Our strength lies in the people we hire—in their ability to build exceptional relationships with the residents who participate in their programs and also with the staff at the community with whom they collaborate regularly. Their background as health and fitness professionals empowers them with program solutions to support whole-person well-being. The tools and resources they have behind them from NIFS create the space for strategic planning with key stakeholders in resident well-being.

We essentially become a champion for your community by fueling ideas, breaking down the silos, and getting everyone working from the same playbook on a new standard of program and service offerings. If you are interested in hearing more about NIFS's support of broader wellness programming within your senior living communities, contact me or read on.

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Topics: senior fitness management functional movement resident engagement senior living activities activities calendar senior living nifs staff

Focusing on Flexibility in Fitness: Stretching’s Role in Workouts

ThinkstockPhotos-607478378.jpgAfter a workout, it’s important to relax your mind and body. A great way to make sure the muscles are relaxed after a workout is to stretch. Many people overlook the importance of flexibility in fitness, not realizing that with improved flexibility you can enhance your workouts.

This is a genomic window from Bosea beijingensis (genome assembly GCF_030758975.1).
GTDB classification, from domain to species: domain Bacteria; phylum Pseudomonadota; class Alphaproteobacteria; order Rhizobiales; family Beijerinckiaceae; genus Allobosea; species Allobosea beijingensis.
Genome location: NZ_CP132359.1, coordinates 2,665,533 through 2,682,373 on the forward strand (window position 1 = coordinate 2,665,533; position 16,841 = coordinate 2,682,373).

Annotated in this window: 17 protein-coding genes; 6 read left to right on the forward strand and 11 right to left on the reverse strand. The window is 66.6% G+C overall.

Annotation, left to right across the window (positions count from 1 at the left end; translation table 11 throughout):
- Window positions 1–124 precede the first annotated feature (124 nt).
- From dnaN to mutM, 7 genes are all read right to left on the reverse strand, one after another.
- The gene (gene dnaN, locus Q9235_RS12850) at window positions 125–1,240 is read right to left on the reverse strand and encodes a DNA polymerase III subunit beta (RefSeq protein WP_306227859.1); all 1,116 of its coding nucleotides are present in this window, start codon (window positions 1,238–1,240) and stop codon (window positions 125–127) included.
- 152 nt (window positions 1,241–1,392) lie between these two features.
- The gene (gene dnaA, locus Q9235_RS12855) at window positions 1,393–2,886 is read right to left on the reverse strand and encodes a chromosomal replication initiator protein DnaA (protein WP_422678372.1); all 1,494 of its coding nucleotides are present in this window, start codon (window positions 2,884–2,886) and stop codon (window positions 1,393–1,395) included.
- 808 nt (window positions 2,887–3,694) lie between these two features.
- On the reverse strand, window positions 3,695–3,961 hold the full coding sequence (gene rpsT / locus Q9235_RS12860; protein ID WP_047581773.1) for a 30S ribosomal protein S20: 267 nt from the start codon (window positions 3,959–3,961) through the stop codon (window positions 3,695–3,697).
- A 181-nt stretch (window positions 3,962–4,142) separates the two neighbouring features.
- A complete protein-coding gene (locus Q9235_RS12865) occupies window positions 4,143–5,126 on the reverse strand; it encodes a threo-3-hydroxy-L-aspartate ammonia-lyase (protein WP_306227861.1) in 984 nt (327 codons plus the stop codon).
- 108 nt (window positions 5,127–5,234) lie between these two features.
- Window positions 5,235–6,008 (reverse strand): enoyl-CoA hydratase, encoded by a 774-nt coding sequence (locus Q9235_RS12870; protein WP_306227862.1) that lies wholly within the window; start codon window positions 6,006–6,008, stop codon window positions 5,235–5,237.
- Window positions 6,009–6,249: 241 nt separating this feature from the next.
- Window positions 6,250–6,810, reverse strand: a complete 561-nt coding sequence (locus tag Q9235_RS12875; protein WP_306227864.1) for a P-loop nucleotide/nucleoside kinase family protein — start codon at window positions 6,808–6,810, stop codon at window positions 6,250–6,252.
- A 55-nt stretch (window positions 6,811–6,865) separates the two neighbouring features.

Even just adding in 5 to 10 minutes of stretching after a workout is better than nothing! You do not have to set aside 30 minutes a day for flexibility; quick sessions after a workout are great to relieve the tension in your muscles. When I stretch after a workout session, I can tell I have a better range of motion, my muscles are pliable, and the stress from the workout eases tremendously. Most mornings when I wake up, it’s a struggle to even be able to touch my toes. With a quick stretch, I am instantly moving better.

Flexibility’s Role in Functional Movement

Flexibility is often overlooked because it’s not something seen as a component of health and wellness. When it comes to exercise, most people are looking to lose weight, run faster, lift heavier weights, and become a stronger person overall. They fail to realize that when you improve your flexibility, you will also increase your workout performance as well as increase your ability to tackle everyday activities (functional fitness).

As we age, we know it becomes increasingly difficult to be as mobile as we were before. Bones become more fragile and muscles tend to lose elasticity. This is where flexibility really comes into play. When you keep up with stretching and loosening those muscles daily with flexibility, you are increasing your body’s range of motion. With a greater range of motion comes the ease of accomplishing everyday activities.

The Best Time to Stretch